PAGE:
Federal Attorney-General Christian Porter will inspect Launceston's "unsafe" Family Court complex, after the legal fraternity called for urgent change.
For more than 10 years, Family Court judges, Federal Circuit Court judges and family law practitioners have been highlighting alarming safety issues at the court's current location on the corner of Brisbane and George streets.
The Family Law Practitioners Association of Tasmania and the Law Society of Tasmania have led the calls for change, with both having written to Mr Porter to urge him to see the court building for himself.
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Chief among the concerns about the complex are the fact the security screening point is located on the third floor of the building rather than at ground level, capacity issues have left the waiting room crowded and judges, lawyers and vulnerable women and children have had to mix with litigants.
A potential alternative site for the court has been identified by the Law Society and the Family Law Practitioners Association but cannot be revealed due to the information being commercial-in-confidence.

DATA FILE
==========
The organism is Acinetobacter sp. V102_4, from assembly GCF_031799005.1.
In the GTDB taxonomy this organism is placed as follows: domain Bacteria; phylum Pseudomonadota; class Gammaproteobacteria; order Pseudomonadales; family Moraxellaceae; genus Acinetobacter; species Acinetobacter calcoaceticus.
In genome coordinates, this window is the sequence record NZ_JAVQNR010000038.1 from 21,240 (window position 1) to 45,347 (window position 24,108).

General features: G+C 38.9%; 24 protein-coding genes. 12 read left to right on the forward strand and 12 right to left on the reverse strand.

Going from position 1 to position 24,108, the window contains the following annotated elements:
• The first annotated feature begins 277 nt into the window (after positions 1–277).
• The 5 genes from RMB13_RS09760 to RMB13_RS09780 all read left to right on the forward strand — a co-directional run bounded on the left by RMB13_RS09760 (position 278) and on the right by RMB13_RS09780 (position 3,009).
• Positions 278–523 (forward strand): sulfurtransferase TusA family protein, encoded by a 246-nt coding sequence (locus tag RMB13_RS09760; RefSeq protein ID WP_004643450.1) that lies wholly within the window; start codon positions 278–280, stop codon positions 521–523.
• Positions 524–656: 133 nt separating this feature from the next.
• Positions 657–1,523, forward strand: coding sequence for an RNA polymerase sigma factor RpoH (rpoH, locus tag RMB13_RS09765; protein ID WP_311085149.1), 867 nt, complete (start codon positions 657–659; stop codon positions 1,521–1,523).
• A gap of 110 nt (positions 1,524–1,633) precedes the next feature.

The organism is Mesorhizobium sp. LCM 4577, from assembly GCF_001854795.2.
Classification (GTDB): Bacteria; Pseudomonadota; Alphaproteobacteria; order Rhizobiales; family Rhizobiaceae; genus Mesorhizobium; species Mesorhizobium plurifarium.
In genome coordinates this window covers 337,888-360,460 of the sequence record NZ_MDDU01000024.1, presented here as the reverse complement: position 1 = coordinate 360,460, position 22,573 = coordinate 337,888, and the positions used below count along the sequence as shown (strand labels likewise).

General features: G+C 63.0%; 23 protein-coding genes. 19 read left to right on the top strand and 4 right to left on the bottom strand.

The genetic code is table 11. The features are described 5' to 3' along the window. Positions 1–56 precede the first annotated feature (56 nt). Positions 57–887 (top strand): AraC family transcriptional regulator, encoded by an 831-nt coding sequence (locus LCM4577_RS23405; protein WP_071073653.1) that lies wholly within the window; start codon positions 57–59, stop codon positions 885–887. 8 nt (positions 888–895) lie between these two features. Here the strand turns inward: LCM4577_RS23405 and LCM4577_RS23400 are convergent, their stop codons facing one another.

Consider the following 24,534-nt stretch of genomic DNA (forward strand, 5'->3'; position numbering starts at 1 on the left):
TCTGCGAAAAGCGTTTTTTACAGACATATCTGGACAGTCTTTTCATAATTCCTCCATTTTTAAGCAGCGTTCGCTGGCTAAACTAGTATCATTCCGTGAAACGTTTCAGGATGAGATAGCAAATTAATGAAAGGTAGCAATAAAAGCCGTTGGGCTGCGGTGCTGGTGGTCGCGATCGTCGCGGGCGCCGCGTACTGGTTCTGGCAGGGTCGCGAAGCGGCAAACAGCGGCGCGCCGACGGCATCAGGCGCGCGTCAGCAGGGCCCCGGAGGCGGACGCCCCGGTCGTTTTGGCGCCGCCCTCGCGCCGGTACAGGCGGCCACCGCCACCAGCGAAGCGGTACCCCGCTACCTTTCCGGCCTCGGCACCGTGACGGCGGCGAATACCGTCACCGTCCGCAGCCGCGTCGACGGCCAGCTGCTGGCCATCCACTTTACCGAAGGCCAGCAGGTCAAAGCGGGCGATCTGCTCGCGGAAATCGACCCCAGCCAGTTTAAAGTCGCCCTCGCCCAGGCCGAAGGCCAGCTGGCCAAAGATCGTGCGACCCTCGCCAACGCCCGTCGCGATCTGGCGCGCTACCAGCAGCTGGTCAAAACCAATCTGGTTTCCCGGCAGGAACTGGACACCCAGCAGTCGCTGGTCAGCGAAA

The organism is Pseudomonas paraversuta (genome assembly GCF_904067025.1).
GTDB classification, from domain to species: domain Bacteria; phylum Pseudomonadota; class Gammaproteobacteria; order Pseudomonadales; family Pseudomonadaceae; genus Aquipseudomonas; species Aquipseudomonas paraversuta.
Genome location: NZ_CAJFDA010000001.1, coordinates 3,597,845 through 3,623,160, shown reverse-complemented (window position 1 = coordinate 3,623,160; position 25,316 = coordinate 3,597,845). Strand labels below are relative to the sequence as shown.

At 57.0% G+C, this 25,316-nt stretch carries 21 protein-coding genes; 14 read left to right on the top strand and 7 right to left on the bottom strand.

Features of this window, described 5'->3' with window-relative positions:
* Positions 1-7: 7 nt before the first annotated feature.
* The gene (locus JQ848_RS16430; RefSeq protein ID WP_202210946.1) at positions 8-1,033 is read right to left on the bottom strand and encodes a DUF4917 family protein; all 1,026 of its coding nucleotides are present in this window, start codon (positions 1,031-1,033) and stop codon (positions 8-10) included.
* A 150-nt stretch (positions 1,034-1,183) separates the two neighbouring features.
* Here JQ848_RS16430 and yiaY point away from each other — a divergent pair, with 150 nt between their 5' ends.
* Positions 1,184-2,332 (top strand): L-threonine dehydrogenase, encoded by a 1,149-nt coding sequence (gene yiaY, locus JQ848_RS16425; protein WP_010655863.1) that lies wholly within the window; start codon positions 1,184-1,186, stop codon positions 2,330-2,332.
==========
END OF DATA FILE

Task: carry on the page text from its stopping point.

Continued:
A spokesperson for Family Law Practitioners Association of Tasmania chairwoman Julia Higgins said the safety and security issues at the Launceston complex were "significant" and impacted on members of the public.
"Ms Higgins has been informed that the Commonwealth Attorney-General has recently discussed the concerns around the Launceston court facilities with the Member for Bass, Bridget Archer MP, and will be looking to travel to Launceston to meet with Ms Archer and to view the court facilities," the spokesperson said.
"Ms Higgins states that the Family Law Practitioners Association ... sees this as a very positive response by the Commonwealth Attorney-General and look forward to this meeting."
Mr Porter said he would shortly be responding to the Family Law Practitioners Association of Tasmania's correspondence.
"[Ms Archer] has discussed concerns around the courts complex with me and I will be visiting Launceston to meet with Bridget and visit the complex at the earliest opportunity as a part of a process of ... considering what longer term options might be worthy of consideration," he said.
"While the federal courts are each responsible for their own operation and management, consistent with the principle that our courts are independent and free of interference from the executive arm of government, I am already working with the heads of jurisdiction to ensure that the courts are appropriately resourced to manage their own ongoing security and accommodation needs, including in Launceston."